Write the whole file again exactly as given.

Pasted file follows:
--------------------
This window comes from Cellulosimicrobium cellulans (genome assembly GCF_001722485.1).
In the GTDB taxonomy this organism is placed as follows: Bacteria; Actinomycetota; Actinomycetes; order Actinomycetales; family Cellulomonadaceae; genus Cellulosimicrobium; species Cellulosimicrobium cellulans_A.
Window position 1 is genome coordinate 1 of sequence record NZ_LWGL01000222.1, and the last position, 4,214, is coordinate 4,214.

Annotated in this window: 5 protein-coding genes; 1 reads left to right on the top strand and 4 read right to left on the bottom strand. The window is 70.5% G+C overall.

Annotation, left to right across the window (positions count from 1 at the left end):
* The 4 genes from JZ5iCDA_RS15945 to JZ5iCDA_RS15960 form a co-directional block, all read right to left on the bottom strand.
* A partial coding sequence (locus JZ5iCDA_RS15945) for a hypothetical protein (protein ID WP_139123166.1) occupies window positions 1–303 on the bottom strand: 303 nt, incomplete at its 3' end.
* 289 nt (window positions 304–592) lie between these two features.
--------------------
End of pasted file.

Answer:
This window comes from Cellulosimicrobium cellulans (genome assembly GCF_001722485.1).
In the GTDB taxonomy this organism is placed as follows: Bacteria; Actinomycetota; Actinomycetes; order Actinomycetales; family Cellulomonadaceae; genus Cellulosimicrobium; species Cellulosimicrobium cellulans_A.
Window position 1 is genome coordinate 1 of sequence record NZ_LWGL01000222.1, and the last position, 4,214, is coordinate 4,214.

Annotated in this window: 5 protein-coding genes; 1 reads left to right on the top strand and 4 read right to left on the bottom strand. The window is 70.5% G+C overall.

Annotation, left to right across the window (positions count from 1 at the left end):
* The 4 genes from JZ5iCDA_RS15945 to JZ5iCDA_RS15960 form a co-directional block, all read right to left on the bottom strand.
* A partial coding sequence (locus JZ5iCDA_RS15945) for a hypothetical protein (protein ID WP_139123166.1) occupies window positions 1–303 on the bottom strand: 303 nt, incomplete at its 3' end.
* 289 nt (window positions 304–592) lie between these two features.